17 August 2014
We might think that our thoughts are instantaneous, but they travel only at around 65 miles per hour. That’s very slow compared to the near light-speed of current in copper wires. Tiny gaps or synapses between nerve fibres impose a biological speed-limit on electrical signals flowing down nerves, forcing them to rely on slow chemical signals to bridge them. But low speed has its advantages in laboratory experiments because it now allows biologists to track individual neurons firing in real time using new dyes that light-up on detecting a voltage. This orange-stained cluster of nerve cells called a neuropil that coordinates the movement of gut muscles in crabs consists only of 30 cells (two cell bodies circled) that fire in sequence to orchestrate seamless muscle movements. Tracking the rhythmic crackle and fizz of the cells could help link the causes and effects behind malfunctions in more complex human nerve networks.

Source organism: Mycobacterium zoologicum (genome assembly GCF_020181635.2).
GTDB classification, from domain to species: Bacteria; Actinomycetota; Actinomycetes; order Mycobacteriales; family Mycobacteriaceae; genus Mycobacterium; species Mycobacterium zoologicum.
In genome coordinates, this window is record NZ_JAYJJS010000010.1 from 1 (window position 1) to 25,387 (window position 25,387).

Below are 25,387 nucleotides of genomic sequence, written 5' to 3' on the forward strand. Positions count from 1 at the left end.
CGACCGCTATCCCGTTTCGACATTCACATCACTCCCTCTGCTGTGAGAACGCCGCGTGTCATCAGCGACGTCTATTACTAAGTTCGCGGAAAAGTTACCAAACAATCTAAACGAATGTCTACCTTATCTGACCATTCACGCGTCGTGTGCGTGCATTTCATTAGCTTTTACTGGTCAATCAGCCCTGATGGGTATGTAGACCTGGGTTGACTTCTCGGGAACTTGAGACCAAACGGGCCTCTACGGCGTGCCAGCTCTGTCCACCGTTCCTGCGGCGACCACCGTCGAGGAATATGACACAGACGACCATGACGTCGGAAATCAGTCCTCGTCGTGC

Written by Tristan Farrow
Image by Wolfgang Stein and colleagues
Illinois State University
Originally published under a Creative Commons Licence (BY 4.0)
Research published in PLOS One, July 2014
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